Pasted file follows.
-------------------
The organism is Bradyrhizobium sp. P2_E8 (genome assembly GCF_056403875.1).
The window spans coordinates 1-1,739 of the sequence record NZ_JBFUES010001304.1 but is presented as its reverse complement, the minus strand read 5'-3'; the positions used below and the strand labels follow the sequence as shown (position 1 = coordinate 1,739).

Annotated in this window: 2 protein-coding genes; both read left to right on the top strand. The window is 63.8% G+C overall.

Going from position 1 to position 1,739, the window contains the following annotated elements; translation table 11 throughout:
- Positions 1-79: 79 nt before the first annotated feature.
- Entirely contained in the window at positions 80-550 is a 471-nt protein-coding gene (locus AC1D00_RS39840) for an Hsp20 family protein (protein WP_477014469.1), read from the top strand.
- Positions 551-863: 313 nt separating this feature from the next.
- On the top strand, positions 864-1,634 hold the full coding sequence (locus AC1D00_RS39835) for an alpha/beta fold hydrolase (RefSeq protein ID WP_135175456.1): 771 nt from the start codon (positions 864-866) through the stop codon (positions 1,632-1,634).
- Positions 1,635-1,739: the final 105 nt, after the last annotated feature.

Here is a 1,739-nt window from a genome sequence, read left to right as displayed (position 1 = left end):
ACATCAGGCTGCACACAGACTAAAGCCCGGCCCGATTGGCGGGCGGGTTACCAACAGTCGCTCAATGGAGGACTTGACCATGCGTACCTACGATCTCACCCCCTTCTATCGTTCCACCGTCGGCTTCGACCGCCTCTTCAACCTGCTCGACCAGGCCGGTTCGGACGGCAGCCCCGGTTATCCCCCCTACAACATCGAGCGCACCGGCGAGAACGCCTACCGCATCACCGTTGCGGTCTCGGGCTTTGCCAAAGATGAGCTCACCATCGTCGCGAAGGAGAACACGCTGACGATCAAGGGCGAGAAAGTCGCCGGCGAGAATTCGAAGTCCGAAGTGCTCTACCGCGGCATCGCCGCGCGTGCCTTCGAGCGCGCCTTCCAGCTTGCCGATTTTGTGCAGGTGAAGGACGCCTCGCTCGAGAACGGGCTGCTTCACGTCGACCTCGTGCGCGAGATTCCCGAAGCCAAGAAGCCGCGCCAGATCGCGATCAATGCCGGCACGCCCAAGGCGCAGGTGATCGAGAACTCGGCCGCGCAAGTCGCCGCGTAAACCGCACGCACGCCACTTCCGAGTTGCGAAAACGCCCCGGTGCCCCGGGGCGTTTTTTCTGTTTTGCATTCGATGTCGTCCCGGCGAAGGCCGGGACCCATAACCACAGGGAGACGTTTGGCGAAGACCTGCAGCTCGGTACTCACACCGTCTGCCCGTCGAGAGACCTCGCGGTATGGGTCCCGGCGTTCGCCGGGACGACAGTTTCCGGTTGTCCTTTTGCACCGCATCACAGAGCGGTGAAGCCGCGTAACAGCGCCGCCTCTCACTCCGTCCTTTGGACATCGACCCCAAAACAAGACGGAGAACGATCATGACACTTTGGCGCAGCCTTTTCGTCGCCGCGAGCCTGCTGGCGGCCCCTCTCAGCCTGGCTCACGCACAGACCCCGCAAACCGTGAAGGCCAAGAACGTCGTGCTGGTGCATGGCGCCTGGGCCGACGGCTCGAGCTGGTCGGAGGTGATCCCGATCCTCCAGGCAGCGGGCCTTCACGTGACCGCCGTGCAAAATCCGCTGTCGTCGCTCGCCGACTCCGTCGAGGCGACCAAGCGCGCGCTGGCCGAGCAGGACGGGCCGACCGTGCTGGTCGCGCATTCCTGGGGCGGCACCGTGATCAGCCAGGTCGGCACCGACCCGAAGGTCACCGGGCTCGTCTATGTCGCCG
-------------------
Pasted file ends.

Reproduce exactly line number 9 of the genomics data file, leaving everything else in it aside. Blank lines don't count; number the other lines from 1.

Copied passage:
- Positions 1,635-1,739: the final 105 nt, after the last annotated feature.